Tiramisu 8
I looked online for many tiramisu recipes, but most were non-traditional and took a shortcut, and that was not what I wanted. I wanted one that had a zabaglione mixture, mascarpone, and savoiardi. I found a recipe with just that on the unlikely site of
The Pioneer Woman. Of course the best tiramisu recipe comes from a woman from a cattle ranch in the middle of America. I kind of mixed with her recipe the recipe on the back of savoiardi, or crispy lady finger cookies. These are not soft and mushy like many lady fingers when they come out of the package. They are very crispy and bland, made to be used in something. However, when soaked in the espresso/Marsala wine mixture, they become quite soft.
Tiramisu 6
So I started with making my zabaglione mixture, because it needed to be chilled. The zabaglione mixture consists of egg yolks, Marsala wine, and sugar. The egg yolks are whisked up with the sugar before they are whisked even more over a double boiler. Then, gradually, the Marsala is mixed in. When done cooking, the mixture becomes very, very thick. Just make sure you whisk constantly. If you don't it is easy to burn the mixture and that would not be very good. When that is done, chill the mixture, covered, in the fridge for about an hour.
Tiramisu 5
Next, I made the espresso/wine mixture. I used about 2 ounces of espresso. I know this because I went to Starbucks for a double espresso shot, which is like 1/8 cup. For the rest of the coffee to make up the 1 and 1/2 cup, I used especially strong brewed coffee. I then added a scant 1/4 cup of Marsala wine since I added a little extra to the zabaglione mixture. Then finally I added some vanilla. Oh, make sure your coffee/espresso is cool otherwise it might melt the cheese layer.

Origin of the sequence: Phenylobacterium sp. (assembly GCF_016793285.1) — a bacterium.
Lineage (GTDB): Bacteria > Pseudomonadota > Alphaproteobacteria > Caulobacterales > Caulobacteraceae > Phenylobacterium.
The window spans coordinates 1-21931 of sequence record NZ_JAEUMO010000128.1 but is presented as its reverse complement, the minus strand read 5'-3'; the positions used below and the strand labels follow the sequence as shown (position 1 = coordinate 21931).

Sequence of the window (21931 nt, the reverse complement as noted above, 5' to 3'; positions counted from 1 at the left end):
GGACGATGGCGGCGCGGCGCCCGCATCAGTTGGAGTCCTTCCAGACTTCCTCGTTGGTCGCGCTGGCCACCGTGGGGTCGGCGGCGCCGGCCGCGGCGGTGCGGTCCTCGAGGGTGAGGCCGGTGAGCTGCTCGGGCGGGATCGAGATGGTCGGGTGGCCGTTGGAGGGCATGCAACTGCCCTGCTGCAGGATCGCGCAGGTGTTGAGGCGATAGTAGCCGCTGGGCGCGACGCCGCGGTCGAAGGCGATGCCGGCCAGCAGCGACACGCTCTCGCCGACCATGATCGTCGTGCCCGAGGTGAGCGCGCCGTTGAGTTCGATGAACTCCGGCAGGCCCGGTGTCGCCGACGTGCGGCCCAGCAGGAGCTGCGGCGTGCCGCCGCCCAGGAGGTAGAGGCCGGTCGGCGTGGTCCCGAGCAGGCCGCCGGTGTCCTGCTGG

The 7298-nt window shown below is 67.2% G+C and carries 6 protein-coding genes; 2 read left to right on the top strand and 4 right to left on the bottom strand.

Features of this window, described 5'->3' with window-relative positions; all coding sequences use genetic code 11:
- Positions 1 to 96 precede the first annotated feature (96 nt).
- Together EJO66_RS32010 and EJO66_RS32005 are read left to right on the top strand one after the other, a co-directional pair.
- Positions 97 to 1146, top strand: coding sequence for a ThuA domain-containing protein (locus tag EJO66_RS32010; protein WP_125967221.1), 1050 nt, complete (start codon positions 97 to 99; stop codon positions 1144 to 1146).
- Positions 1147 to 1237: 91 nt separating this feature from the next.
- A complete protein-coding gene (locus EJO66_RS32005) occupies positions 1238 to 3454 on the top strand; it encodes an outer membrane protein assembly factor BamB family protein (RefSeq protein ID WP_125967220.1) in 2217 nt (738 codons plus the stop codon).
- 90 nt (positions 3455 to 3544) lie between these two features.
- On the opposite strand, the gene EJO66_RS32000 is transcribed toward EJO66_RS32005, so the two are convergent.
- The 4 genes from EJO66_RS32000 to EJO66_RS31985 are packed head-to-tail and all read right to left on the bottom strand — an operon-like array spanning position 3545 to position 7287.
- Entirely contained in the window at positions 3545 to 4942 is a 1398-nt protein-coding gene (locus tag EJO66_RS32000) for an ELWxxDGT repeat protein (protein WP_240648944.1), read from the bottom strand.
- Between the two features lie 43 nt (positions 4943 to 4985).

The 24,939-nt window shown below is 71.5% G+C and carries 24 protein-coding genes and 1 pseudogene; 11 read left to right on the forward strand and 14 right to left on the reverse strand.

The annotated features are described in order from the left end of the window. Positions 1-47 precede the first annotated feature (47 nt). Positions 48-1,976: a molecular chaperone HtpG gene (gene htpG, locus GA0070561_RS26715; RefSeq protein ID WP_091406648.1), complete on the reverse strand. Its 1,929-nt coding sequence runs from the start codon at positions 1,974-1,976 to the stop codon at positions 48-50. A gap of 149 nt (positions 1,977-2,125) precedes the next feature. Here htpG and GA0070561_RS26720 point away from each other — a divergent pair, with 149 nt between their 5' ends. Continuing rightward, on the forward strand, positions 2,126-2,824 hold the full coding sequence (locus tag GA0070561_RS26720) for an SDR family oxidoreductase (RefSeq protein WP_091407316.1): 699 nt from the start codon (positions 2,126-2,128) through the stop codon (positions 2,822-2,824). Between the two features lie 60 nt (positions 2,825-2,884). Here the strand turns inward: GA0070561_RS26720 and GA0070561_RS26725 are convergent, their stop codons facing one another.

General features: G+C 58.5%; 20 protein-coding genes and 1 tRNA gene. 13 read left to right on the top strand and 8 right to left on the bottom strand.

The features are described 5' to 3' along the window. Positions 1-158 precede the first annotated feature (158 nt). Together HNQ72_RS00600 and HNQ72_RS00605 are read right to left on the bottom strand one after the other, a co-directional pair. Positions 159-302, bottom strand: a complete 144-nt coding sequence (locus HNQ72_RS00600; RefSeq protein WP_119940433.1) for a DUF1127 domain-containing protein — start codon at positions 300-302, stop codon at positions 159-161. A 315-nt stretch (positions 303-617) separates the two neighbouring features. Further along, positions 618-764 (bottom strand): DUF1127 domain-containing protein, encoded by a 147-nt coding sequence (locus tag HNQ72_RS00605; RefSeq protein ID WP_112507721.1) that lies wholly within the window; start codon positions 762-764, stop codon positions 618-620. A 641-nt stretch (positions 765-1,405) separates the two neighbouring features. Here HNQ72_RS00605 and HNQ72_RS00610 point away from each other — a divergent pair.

Tiramisu 4
I used a square 8 by 8 inch pan, because the 13 x 9 inch pan was dirty, and it wouldn't have fit in the fridge anyhow. I also only had one small package of savoiardi so I wouldn't have been able to have 2 layers, much less three like the recipe says. I only got 2 scant layers from the cookies, but with the pan I chose it worked out.
Tiramisu 1
I apologize now for the all-over-the-place-ness of this recipe. That said this recipe is not hard! I promise! Seriously, give it a shot you will be glad you did.
Tiramisu 3

Amended from
The Pioneer Woman and Alessi Savoiardi
Serves 9+ depending on serving size

For the Zabaglione:
5 egg yolks ( Make meringue cookies with the whites, if you want)
1/4 c sugar
Scant 1/2 cup Marsala ( I used more, but that was on accident, but unless you really like the flavor of Marsala I wouldn't recommend it)

For the Whipped Cream:
1 cup Heavy Whipping Cream
1/4 c sugar

1 lb (16oz) Mascarpone, softened (A good place to find this inexpensively is a bulk retailer like Sam's Club or BJ's. I found it for 4 dollars at BJ's for a pound. At a gourmet grocery store, I found it for 8 dollars for half a pound.)